A TOP SHELF review, originally published in The Monitor on May 2, 2013Discovering Aztec PhilosophyIn 1963 noted scholar Miguel Le n Portilla published Aztec Thought and Culture A Study of the Ancient Nahuatl Mind, an amplification with assistance from translator Jack Emory Davis of several previous works of his, including his ground breaking doctoral thesis The thrust of Le n Portilla s research is that the Nahuas, that group of Mesoamerican peoples called Aztecs in modern times, were not simply a polytheistic, warlike culture they had developed a distinctive, refined philosophy on a level with that of the ancient Greeks.Drawing from diverse sources, including the corpus of Nahuatl poetry and the massive colonial ethnography known as the Florentine Codex, Le n Portilla demonstrates the existence of a class of philosophers in the Aztec Triple Alliance known as tlamatinimeh or sages Differently from the popular religion, in which a complex pantheon of deities controlled the natural world and human blood had to be spilled to ensure the sun s survival, these sages reduced the divine to a single dual generative force and recognized life to be ephemeral, fragile, and uncertain The vanity of humanity s efforts, argues the author, and the impossibility of knowing the truth led these wise men to conclude that human existence on earth is essentially a dream For some, that conclusion led to a hedonistic path, a lifestyle that encouraged an enjoyment of the flowers and friends of the moment For others, however, belief in that primordial creative energy suggested a purpose craftwork and artistic endeavors, none important than the development of an xtli, a face or persona that best reflected the soul And the soul, Le n Portilla proposes, was seen by the tlamatinimeh as a place for the divine to take up residence, drawn into the human heart by flower and song, a classic Nahuatl difrasismo kenning for poetry or song.Though this work is extremely important, it only scratches the surface of Nahua philosophy Le n Portilla largely ignores Nahua theology, so intent is he on demonstrating a supposed tension between the state religion and the emerging intellectual current This is because he forces parallels with Greek, Roman and Christian philosophical trends To my mind, Nahua thought closely resembles the schools of thought in Hindui philosophy that similarly moved away from a polytheistic Weltanschauung to belief in a single ground to existence, a sacred force that unfolds into multiple forms in the physical universe The root or balance of the cosmos the author sees in the Nahuatl term te tl corresponds interestingly to Brahman, and as a result, the reduction by Le n Portillo of this amorphous philosophical movement in pre Colombian Mexico to a single school of thought that embraces Omete tl, the dual god, as the source of all strikes me as premature Rather, I suspect that different schools may have considered one god or another as the most perfect mask of the divine source, perhaps embracing Tezcatlipoca, Huitzilopochtli, Quetzalcoatl or even Tonantzin as the supreme iteration much like Krishna , Vishnu or Shiva centered varieties of Hinduism Research into Nahua philosophy is, of course, ongoing, and I want to stress Le n Portilla s important role in promoting the field of study.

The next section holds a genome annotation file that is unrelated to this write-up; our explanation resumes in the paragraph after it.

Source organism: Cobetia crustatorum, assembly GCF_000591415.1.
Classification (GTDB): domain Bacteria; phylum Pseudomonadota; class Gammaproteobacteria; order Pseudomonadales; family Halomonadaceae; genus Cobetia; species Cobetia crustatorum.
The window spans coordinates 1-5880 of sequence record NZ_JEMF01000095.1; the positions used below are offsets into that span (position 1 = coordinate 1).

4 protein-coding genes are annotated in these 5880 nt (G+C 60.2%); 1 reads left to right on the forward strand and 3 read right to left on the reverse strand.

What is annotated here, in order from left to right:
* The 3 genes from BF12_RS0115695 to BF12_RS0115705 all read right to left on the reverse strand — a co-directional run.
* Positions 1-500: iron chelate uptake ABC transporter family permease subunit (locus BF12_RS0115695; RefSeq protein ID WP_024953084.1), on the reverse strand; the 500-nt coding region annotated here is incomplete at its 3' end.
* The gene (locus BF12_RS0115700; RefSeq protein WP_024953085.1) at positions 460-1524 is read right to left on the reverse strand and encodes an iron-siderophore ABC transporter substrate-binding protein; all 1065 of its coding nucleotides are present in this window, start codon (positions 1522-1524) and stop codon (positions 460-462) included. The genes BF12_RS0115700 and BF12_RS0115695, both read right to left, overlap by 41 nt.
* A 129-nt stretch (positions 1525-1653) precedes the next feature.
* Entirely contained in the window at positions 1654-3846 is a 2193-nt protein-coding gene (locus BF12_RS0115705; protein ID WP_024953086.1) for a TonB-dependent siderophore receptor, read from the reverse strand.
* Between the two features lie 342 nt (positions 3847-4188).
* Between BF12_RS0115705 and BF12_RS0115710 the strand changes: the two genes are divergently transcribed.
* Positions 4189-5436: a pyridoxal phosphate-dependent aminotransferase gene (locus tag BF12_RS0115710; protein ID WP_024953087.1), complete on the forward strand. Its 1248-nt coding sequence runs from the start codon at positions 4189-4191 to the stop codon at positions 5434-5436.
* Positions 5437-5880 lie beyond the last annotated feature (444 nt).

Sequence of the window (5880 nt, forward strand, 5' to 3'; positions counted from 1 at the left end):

4. says:

    Over the last couple of years, as a Pagan, I have been considering the nature of sacrifice After a series of synchronicities and an encounter with a Huichol weather worker, I began reading this upon recommendation from a friend People have criticized Le n Portilla s view as being overly romantic I found his soft, nearly poetic narrative very engaging Critics Historians have also pooh poohed some of his interpretations as being his own projections, but that, it seems to me, is the way of and the world s reaction to the mystic.It is a book I shall read many times, and I believe any Pagan interested in the subject of sacrifice and offering would find something to take away here.

  5. says:

    Must read if you are interested in the intersection of philosophy and the aztec world Great to understand the development of philosophical concepts out of the establishment of religious beliefs in developed non western societies The criticisms I have read in some reviews are, in my opinion, unfounded The comparison to the greek world is obvious and necessary when one is developing such work in the context of modern western organization and classification of knowledge I would, nevertheless, like to know if there is current archeological or documental evidence that the aztec pantheon of gods was not fully derived or developed from the duality principle represented in mete tl.

  6. says: